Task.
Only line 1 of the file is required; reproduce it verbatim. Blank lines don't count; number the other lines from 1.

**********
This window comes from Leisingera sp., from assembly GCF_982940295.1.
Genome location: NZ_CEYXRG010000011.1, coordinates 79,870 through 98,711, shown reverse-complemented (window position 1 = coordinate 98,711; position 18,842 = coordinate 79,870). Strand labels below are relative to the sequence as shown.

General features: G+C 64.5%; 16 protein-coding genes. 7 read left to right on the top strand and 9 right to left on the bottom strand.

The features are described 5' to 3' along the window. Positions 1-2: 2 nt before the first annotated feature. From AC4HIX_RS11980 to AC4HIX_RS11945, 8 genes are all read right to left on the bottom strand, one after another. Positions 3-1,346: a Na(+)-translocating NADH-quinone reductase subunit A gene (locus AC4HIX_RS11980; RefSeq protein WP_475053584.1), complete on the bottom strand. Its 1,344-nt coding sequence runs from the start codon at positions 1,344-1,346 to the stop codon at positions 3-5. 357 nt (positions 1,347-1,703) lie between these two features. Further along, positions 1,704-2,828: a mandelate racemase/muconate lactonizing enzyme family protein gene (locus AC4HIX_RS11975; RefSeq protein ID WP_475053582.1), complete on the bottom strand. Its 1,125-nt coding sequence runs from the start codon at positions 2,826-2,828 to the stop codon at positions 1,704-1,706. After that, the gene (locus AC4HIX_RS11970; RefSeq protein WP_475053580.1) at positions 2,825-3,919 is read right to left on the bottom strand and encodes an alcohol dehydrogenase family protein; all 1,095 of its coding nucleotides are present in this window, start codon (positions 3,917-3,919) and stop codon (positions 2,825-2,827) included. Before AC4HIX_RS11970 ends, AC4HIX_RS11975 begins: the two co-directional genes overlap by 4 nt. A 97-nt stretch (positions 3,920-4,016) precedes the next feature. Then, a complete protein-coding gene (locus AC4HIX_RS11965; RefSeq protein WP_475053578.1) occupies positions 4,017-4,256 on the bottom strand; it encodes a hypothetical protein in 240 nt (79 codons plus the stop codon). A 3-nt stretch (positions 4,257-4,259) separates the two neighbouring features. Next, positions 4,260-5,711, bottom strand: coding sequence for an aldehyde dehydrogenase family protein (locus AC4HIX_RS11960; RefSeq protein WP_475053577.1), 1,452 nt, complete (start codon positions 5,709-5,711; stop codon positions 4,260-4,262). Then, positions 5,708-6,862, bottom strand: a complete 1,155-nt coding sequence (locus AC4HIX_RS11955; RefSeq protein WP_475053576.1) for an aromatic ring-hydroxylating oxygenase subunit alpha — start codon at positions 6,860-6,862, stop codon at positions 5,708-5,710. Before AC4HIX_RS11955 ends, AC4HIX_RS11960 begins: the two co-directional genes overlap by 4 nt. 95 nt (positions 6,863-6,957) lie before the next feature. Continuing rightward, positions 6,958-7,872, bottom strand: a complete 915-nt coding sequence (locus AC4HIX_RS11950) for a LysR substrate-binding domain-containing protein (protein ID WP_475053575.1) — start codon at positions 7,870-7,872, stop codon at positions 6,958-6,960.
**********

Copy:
This window comes from Leisingera sp., from assembly GCF_982940295.1.